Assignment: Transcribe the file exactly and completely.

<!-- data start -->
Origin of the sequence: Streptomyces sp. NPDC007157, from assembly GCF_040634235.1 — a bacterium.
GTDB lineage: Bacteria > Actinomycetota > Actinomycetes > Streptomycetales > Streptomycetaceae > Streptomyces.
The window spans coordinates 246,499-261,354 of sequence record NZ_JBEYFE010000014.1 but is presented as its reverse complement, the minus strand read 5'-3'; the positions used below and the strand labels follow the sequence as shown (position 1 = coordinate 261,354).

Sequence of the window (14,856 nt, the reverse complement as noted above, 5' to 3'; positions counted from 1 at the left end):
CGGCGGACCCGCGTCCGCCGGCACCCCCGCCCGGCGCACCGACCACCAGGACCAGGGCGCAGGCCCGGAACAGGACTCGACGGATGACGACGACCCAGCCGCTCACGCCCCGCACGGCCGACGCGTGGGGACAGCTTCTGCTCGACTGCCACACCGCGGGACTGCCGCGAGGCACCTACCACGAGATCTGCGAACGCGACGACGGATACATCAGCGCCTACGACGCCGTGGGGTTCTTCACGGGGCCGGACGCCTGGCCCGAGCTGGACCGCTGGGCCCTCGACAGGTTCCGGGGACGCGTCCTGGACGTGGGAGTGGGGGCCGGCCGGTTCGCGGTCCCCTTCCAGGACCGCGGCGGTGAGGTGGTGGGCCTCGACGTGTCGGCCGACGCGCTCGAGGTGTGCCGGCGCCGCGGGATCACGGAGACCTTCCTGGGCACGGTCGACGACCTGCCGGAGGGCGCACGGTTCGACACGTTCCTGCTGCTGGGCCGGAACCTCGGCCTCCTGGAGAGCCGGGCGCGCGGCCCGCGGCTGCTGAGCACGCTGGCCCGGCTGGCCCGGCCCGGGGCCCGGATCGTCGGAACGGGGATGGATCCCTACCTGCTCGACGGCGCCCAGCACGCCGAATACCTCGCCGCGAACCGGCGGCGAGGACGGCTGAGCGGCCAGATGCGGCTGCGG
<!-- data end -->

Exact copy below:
Origin of the sequence: Streptomyces sp. NPDC007157, from assembly GCF_040634235.1 — a bacterium.
GTDB lineage: Bacteria > Actinomycetota > Actinomycetes > Streptomycetales > Streptomycetaceae > Streptomyces.
The window spans coordinates 246,499-261,354 of sequence record NZ_JBEYFE010000014.1 but is presented as its reverse complement, the minus strand read 5'-3'; the positions used below and the strand labels follow the sequence as shown (position 1 = coordinate 261,354).

Sequence of the window (14,856 nt, the reverse complement as noted above, 5' to 3'; positions counted from 1 at the left end):
CGGCGGACCCGCGTCCGCCGGCACCCCCGCCCGGCGCACCGACCACCAGGACCAGGGCGCAGGCCCGGAACAGGACTCGACGGATGACGACGACCCAGCCGCTCACGCCCCGCACGGCCGACGCGTGGGGACAGCTTCTGCTCGACTGCCACACCGCGGGACTGCCGCGAGGCACCTACCACGAGATCTGCGAACGCGACGACGGATACATCAGCGCCTACGACGCCGTGGGGTTCTTCACGGGGCCGGACGCCTGGCCCGAGCTGGACCGCTGGGCCCTCGACAGGTTCCGGGGACGCGTCCTGGACGTGGGAGTGGGGGCCGGCCGGTTCGCGGTCCCCTTCCAGGACCGCGGCGGTGAGGTGGTGGGCCTCGACGTGTCGGCCGACGCGCTCGAGGTGTGCCGGCGCCGCGGGATCACGGAGACCTTCCTGGGCACGGTCGACGACCTGCCGGAGGGCGCACGGTTCGACACGTTCCTGCTGCTGGGCCGGAACCTCGGCCTCCTGGAGAGCCGGGCGCGCGGCCCGCGGCTGCTGAGCACGCTGGCCCGGCTGGCCCGGCCCGGGGCCCGGATCGTCGGAACGGGGATGGATCCCTACCTGCTCGACGGCGCCCAGCACGCCGAATACCTCGCCGCGAACCGGCGGCGAGGACGGCTGAGCGGCCAGATGCGGCTGCGG